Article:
Quote:
Fortunately, the silence on the subject seems to indicate agreement that vibrato is not possible on the piano. :mrgreen:
Oh yes it is! :o That's not too difficult a challenge to rise to: If the strings for every note are deliberately made out of tune with each other, so as to produce a difference-frequency beat, this can sound somewhat like vibrato. Moreover, if only one string (the third) is de-tuned, you can then use the una corda pedal to avoid striking it, thereby switching off most of the vibrato effect. Cool, eh? - Don't try this at home, kids!


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 Post subject: Re: Mystery solved? To be, or not to be ... staccato
PostPosted: Wed Dec 21, 2011 4:13 pm 
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To roll up the discussion, Wikipedia says that staccato is a form of musical articulation. It does not mention anything about the availability or lack of dampers. But what do they know ! Maybe that article needs to be rewritten now ... any volunteers ? :mrgreen:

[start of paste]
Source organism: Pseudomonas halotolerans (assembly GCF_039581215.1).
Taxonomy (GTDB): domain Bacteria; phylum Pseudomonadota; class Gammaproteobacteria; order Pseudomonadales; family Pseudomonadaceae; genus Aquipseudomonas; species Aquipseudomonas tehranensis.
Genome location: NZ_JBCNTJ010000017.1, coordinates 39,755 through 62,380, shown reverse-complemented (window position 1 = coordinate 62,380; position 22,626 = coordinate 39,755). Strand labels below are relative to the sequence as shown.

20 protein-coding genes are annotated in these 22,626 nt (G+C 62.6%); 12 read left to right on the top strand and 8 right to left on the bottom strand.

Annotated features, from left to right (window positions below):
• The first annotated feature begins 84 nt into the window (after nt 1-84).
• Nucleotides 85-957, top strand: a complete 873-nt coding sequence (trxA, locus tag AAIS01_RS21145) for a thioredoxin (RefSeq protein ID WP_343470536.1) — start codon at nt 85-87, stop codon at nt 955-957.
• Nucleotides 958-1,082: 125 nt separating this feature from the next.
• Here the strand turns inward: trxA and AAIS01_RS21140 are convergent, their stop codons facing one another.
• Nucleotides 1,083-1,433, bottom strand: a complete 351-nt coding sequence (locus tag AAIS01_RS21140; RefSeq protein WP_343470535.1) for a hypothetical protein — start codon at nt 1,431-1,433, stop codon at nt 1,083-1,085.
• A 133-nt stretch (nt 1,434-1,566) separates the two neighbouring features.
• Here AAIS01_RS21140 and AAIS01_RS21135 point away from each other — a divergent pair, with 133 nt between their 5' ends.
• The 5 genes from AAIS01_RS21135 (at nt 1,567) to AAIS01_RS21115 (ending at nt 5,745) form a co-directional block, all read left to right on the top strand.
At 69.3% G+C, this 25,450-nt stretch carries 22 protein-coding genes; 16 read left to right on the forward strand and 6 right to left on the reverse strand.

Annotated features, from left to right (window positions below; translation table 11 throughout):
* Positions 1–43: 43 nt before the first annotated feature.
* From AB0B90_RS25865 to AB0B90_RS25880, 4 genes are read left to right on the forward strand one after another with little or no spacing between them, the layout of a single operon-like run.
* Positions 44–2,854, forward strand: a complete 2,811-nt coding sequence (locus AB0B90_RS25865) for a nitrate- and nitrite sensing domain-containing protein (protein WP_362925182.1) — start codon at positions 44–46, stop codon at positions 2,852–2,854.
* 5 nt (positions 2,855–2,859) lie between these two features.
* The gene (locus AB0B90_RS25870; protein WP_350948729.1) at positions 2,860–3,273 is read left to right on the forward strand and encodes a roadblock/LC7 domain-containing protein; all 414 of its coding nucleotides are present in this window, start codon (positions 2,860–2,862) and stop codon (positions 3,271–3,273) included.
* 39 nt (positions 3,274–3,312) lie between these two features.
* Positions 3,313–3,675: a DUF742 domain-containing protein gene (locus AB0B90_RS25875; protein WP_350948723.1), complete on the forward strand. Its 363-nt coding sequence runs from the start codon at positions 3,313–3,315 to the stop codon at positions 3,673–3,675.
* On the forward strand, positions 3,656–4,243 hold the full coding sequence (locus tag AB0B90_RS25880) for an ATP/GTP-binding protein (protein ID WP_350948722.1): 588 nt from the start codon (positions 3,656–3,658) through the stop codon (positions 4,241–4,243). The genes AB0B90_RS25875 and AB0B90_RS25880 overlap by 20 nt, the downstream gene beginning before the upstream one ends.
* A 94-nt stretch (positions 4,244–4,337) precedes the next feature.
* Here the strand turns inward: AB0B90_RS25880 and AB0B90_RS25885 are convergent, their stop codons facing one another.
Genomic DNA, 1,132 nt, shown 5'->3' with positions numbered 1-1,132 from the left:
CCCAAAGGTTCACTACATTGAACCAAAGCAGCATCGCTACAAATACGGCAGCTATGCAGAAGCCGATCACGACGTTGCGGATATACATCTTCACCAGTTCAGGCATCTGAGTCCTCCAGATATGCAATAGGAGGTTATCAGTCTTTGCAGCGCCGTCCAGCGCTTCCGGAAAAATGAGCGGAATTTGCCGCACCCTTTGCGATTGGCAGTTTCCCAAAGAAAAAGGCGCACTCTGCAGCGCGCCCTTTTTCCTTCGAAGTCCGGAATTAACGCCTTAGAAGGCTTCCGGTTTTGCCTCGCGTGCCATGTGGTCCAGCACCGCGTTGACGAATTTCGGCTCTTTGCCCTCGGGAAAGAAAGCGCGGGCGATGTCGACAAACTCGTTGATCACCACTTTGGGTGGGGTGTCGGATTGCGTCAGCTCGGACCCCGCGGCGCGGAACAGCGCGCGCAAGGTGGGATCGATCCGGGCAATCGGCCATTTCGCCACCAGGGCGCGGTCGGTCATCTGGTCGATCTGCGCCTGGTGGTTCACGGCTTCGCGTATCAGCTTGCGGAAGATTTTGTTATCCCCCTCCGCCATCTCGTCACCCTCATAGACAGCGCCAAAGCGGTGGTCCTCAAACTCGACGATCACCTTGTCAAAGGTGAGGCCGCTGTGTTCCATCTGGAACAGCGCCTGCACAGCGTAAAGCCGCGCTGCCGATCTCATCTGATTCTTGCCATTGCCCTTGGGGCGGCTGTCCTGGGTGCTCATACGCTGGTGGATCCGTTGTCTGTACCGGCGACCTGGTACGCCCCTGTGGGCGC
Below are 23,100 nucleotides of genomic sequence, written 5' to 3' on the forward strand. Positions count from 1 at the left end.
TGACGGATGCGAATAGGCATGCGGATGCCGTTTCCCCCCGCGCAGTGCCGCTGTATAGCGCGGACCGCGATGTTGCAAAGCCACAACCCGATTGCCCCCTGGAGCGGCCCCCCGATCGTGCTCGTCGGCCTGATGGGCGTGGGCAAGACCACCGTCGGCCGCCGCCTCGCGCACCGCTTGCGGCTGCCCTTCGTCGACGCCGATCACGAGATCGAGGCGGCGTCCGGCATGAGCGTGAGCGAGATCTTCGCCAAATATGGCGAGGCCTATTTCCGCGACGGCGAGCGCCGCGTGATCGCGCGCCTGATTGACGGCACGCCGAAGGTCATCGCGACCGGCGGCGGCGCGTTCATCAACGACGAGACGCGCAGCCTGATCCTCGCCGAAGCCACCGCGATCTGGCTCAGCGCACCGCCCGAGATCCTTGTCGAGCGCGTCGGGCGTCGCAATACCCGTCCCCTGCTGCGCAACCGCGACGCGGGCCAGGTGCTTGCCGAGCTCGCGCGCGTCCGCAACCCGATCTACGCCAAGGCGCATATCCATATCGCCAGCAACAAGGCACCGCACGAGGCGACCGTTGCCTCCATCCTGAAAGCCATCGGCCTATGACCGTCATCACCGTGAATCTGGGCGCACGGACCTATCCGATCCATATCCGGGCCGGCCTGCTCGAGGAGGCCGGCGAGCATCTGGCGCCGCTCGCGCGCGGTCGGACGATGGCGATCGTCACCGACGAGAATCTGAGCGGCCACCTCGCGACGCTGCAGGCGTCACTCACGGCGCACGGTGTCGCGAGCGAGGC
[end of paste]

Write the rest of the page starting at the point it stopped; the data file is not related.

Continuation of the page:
Seriously now, they have all the right references (Harvard, Oxford, grove) so I assume this article should be right. References to staccato I could find on the web are always about staccato playing, not about staccato sound.

Now what I want to know is, and I think is a more interesting topic, why are there no dampers up there :?: Sure, the decay is pretty quick there but I still find it irritating now and then. Seems a bit lame to leave them out just to cut some costs. Maybe there are pianos with dampers all the way up ? Or does some physical law say that is not possible ?